Seals, Secretive Birds, Highlight March Outings by Lloyd Center Research Associate Jamie Bogart

Photo by: Katie Houseman

March offers a variety of wildlife attractions that include close-up looks at wintering species that haven’t yet left the region, along with other species beginning to stir as spring arrives and weather gradually warms. Both day and night, Lloyd Center outings sought to capture the various scenes, and the lively landscape did not disappoint.

On two Saturdays in March during the annual Lloyd Center Seal Watches to Cuttyhunk for which we partner with the Cuttyhunk Ferry Company each year, we ventured out to view seals hauled out on Gull Island, a small sandbar between Cuttyhunk and Penikese where wintering seals can be seen in high numbers. The two common species are Harbor seals, which are mostly wintering individuals that breed further north, and the Grey Seal which breeds in the region and whose pups may be seen on these winter outings.

On the first outing that took place on March 10, choppy seas did not deter the seals or the Snowy Owl which was also present and visible from the boat as we reached the Cuttyhunk shoreline. Choppy conditions allowed views of seals swimming and huddled together on the bar, including the puppy-faced Harbor seals in banana-shaped poses on rocks, and the larger, long-nosed Grey Seals taking up lots of space on the sand. Other birdlife included nice looks at Great Cormorants perched on Gull Island close to where seals were hauled out.

On the second outing on March 24, calmer seas and warmer temperatures yielded stellar looks at the seals once again, with larger numbers huddled on the bar and allowing close approach.  This time two Snowy Owls were there to greet us and great looks were possible through our spotting scope. The calmer waters allowed for better waterfowl viewing, including Common Loons in the Cuttyhunk Pond visible at close range. On this warmer and truly spring-like day, even five deer were seen walking along the far shore of the pond, not far from where an owl stood.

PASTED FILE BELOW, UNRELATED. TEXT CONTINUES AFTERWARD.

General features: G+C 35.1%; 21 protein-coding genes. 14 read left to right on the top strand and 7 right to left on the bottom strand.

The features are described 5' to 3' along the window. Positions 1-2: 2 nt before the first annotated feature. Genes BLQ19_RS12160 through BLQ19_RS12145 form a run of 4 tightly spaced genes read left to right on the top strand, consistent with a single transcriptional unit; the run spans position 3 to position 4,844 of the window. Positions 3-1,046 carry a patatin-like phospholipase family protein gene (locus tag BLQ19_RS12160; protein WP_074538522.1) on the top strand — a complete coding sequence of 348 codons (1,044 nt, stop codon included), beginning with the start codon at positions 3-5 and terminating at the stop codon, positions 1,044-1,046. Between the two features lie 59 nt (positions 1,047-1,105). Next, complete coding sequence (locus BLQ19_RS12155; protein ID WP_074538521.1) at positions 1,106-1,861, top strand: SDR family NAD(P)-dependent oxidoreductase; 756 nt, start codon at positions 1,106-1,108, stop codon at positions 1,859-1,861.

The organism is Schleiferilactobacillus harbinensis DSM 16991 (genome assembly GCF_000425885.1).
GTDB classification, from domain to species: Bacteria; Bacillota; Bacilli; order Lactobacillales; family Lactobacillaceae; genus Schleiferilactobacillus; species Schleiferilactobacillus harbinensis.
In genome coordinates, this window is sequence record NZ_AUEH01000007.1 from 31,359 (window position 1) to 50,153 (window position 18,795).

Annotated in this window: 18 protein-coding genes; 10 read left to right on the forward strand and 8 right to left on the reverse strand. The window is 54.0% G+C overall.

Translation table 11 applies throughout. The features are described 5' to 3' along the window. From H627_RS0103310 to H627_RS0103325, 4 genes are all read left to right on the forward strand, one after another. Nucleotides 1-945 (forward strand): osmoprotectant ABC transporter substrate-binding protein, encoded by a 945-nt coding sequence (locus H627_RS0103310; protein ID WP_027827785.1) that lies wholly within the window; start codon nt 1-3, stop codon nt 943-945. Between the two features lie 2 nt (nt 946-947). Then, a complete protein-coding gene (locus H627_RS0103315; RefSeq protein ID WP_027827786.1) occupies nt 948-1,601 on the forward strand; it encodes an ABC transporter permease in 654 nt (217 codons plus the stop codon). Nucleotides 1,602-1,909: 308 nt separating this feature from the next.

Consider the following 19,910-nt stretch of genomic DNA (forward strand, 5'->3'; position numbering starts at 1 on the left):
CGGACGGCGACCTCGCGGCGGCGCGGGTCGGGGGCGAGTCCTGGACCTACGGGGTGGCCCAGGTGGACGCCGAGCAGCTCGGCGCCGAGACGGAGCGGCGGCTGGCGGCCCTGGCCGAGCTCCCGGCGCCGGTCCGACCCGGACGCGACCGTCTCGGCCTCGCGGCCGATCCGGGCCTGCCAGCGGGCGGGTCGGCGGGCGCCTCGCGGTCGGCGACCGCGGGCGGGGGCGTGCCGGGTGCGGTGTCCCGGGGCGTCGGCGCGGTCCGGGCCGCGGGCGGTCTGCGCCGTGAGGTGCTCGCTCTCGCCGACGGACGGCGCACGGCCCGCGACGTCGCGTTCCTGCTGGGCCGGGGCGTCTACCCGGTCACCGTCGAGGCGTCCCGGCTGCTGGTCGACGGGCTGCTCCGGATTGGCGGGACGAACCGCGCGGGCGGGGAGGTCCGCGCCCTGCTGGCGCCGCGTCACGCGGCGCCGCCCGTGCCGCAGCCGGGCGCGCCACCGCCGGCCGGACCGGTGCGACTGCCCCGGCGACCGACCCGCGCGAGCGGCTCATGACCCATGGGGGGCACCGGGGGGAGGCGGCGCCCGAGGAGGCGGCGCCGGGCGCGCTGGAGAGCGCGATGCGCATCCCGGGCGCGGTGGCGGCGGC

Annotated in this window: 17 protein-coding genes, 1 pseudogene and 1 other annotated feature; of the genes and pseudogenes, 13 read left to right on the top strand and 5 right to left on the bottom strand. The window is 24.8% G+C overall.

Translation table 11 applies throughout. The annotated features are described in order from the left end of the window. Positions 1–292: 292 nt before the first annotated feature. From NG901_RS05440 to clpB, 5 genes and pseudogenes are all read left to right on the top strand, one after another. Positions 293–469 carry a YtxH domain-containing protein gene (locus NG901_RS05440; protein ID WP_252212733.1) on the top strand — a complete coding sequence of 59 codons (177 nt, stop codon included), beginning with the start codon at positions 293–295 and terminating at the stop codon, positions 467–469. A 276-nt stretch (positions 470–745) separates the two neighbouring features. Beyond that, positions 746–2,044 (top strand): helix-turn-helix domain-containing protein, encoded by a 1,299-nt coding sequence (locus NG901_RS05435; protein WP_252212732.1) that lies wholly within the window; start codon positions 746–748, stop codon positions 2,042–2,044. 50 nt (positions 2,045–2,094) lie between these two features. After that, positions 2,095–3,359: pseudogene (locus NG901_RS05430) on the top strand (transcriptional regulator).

In addition to receiving education about the seals, guests received some background and history about the Elizabeth Island chain and Cuttyhunk, from both a geologic and land use perspective on both outings. A large portion of Cuttyhunk is a “drumlin”, or mound of rock deposited when a glacier receded. Guests gained a vivid sense of this hilly terrain on their walk to the lookout.

Two evening outings that targeted secretive birds included both an owl and a woodcock walk. On March 22, a small group enjoyed a calm, warm evening that followed yet another nor’easter, and provided optimal conditions for owl observation at the Lloyd Center property. Although the Barred Owl pair that showed themselves prior to sunset became more subdued when darkness fell, patrons heard the loud screeches and calls loud and clear. And it appears now that the pair, feared to have departed, is in fact nesting somewhere on the Lloyd Center property. Prior to sunset, folks did catch a glimpse of Koko the Screech Owl, which was brought out for show to start the outing.

Our last outing of the month took place on March 27, when a small group enjoyed stunning views of a lone displaying male American Woodcock at Noquochoke Wildlife Management area, where open areas and low shrubby habitat which the species requires for its life cycle are maintained. In addition to seeing the bird close up using a flashlight, onlookers heard the “peent” call, and witnessed both the ground dance and aerial display when the bird spirals hundreds of feet into the air. Finally, the twittering sound as the bird descended was heard and quite useful when darkening skies made tracking the bird a challenge. On a night offering perfect conditions, the “Timberdoodle” did not disappoint.

Join us for other walks in the months ahead, and these feature outings in March 2019!

 

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